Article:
Wednesday, January 20, 2010

Facebook in Education - There are Apps for That!

Peak interest, connect, communicate, discover, probe, inquire, apply, extend, establish relationships, demonstrate...learn; all things teachers strive for with students. In an effort to take learning to students (and parents) and to make connections with today's kids where they live and learn, some teachers in the district are trying what has become the most used social network in the world – Facebook. While Facebook is still a great way to find friends and stay connected socially, it can also be a tool for teaching and learning; class projects, communication with students and parents, demonstrating appropriate use of online communication tools, helping students to develop digital citizenship and literacy, and establishing personal learning networks with other education professionals all are possible uses of Facebook in education.

“I use it as a way of letting students and parents know what we have coming up in class and what is due,” Navasota Junior High School math teacher Cara Moreland said. Moreland’s Math Buzz is a place for Moreland to have contact with parents about how their students are doing and with students who may need help with homework assignments.

One Texas teacher from whom I got feedback said Facebook announcements about assignments really helped a struggling student in her Latin class because the student's parents were able to easily see when new assignments were posted and offer timely help outside of class. She also found making herself available online for a short time the night before tests has helped students.

"I have had some productive tutoring sessions in the chat mode with students to help clarify a certain grammatical point or to help translate a particularly tricky sentence," she said.

Westlake High School Instructional Technology Partner Dustin Windsor said developing interaction is much easier with a network like Facebook than posting information on a Website.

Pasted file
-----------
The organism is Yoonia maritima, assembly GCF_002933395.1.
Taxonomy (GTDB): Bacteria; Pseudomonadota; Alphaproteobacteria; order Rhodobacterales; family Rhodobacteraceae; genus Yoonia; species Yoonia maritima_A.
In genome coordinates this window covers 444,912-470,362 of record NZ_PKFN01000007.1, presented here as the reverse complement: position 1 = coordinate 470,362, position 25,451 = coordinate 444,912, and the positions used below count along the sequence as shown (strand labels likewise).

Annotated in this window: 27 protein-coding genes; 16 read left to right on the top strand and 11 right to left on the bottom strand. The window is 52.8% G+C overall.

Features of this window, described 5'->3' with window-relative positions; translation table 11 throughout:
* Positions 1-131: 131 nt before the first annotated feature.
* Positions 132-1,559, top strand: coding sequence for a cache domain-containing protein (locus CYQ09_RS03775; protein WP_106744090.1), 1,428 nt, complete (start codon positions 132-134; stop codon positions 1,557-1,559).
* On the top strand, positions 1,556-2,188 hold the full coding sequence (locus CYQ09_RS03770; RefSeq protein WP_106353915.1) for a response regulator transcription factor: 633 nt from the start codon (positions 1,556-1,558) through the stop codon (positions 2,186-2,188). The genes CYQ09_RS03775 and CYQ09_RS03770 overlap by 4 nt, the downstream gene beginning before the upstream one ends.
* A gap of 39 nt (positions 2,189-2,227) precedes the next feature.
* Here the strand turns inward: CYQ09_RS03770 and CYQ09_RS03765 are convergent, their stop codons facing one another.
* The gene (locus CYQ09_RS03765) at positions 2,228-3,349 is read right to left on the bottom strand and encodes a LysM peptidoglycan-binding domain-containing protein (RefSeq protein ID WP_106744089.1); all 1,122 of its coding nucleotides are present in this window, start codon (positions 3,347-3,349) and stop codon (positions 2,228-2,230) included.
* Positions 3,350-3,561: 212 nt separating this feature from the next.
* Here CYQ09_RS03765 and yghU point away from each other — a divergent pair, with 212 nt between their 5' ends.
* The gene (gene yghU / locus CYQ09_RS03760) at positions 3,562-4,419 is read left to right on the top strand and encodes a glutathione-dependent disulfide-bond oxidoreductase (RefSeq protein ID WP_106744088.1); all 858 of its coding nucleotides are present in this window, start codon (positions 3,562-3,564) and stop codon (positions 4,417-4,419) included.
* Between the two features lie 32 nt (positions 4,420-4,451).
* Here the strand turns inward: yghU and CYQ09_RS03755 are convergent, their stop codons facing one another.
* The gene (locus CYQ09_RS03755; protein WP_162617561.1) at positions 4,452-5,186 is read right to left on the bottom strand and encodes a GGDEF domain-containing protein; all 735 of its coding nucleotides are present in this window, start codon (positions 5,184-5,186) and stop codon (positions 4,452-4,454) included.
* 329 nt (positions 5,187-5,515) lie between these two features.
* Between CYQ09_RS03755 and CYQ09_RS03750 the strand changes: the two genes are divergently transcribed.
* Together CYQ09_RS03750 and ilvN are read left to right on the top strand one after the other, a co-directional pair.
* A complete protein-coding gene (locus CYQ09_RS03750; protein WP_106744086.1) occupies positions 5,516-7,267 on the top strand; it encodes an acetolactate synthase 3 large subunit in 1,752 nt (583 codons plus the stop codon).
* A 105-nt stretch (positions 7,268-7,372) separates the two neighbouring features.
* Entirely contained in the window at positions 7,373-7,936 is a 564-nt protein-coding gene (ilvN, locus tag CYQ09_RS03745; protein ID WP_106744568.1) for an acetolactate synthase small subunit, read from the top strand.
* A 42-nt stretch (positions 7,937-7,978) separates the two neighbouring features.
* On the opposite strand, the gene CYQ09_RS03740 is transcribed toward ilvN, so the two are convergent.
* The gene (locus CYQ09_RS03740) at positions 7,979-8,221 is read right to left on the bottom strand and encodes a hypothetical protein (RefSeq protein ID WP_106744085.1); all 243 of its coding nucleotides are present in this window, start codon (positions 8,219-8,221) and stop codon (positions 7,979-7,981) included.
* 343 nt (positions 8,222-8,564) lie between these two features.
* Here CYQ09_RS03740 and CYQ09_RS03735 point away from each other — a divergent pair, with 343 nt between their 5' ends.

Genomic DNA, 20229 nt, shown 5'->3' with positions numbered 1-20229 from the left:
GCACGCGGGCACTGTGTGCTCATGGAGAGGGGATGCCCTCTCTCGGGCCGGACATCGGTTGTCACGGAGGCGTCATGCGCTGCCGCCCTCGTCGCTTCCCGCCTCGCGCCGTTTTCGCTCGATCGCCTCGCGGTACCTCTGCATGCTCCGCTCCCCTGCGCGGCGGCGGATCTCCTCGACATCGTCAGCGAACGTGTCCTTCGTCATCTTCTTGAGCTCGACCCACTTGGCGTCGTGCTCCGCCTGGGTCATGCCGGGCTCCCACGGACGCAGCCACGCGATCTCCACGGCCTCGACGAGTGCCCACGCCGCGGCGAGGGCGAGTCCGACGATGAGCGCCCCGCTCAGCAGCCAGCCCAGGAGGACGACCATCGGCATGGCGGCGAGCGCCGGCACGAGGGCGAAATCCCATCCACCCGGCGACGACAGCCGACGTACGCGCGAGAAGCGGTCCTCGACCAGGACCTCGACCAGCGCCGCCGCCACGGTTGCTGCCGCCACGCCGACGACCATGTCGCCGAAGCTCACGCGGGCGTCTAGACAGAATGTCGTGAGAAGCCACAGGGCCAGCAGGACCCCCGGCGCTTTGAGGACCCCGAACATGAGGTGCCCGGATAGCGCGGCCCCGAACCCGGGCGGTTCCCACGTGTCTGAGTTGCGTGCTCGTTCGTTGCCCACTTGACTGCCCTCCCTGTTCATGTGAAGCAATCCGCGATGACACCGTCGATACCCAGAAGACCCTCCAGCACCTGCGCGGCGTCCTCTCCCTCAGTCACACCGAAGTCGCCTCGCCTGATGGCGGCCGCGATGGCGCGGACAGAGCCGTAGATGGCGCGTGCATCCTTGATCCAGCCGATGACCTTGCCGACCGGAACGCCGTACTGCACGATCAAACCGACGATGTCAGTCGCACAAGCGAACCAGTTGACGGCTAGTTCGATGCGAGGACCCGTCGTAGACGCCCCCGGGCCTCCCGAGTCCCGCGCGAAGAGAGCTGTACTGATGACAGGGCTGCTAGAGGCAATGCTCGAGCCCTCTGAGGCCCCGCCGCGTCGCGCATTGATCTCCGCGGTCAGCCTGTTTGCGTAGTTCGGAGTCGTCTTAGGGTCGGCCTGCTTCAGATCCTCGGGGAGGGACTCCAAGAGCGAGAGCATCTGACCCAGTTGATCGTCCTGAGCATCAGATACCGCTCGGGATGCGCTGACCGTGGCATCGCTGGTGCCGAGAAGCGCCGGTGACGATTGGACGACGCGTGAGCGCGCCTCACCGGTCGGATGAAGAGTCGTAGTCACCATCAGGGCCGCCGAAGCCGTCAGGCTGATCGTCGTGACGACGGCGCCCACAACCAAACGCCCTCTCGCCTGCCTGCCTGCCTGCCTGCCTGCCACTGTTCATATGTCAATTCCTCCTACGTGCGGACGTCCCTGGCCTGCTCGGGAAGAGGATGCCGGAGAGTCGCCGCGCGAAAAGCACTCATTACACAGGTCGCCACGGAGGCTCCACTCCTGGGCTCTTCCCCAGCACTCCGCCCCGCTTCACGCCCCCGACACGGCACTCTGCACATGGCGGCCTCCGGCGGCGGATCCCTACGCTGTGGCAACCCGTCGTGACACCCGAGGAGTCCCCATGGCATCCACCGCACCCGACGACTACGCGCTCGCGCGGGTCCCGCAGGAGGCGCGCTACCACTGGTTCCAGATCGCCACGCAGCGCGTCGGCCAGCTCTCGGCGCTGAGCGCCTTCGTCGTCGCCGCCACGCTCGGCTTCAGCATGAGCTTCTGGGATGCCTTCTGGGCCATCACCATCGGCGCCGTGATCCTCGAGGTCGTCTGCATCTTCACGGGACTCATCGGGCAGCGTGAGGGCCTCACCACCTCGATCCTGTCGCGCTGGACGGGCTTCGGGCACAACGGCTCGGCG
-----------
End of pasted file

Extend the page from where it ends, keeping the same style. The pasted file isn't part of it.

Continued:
" We wanted to contact former teachers and students four our 40th anniversary this year," he said. "We set up a Facebook group that went from three members to over 1,200 in about five weeks."

Other potential benefits include interacting with students in an environment in which many of them are very comfortable. The format promotes collaboration among students, keeps your instructional environment current, and can be a great place to follow students as they progress beyond school.

Navasota Junior High School English teacher Leta Simpson also uses Facebook to post status reminders about assignments or things they need to bring to class. She also envisions using discussion boards and maintaining virtual office hours where she can use the chat application to answer questions about homework.

“The most important thing it has done is allow me to get to know my students and see what’s going on in their lives,” Simpson said. "My Facebook page is still in its infancy but it has definitely been a helpful tool this year.”

High school assistant principal Kristie Jones uses Facebook to get information to seniors but also to keep up with student activities.

"It is actually working better for one-to-one communication because the students use the messaging system to ask questions rather than use email," Jones said.

Navasota ISD also has a presence on Facebook, using the application's Fan Page tool for developing a community following and providing information to both Navasota ISD Facebook Fans and those who just want to view the public announcements without becoming Fans.

There are many Facebook applications and resources that can extend the network’s basic applications to help create powerful learning environments for students and communications tools for teachers.

Generation M2: Media in the Lives of 8-18 Year-Olds

100 Ways You Could Be Using Facebook in the Classroom

Educational Apps for Facebook

Navasota ISD Social Media Guidelines

Facebook Apps for Education

Facebook Recap Apps That Inspire

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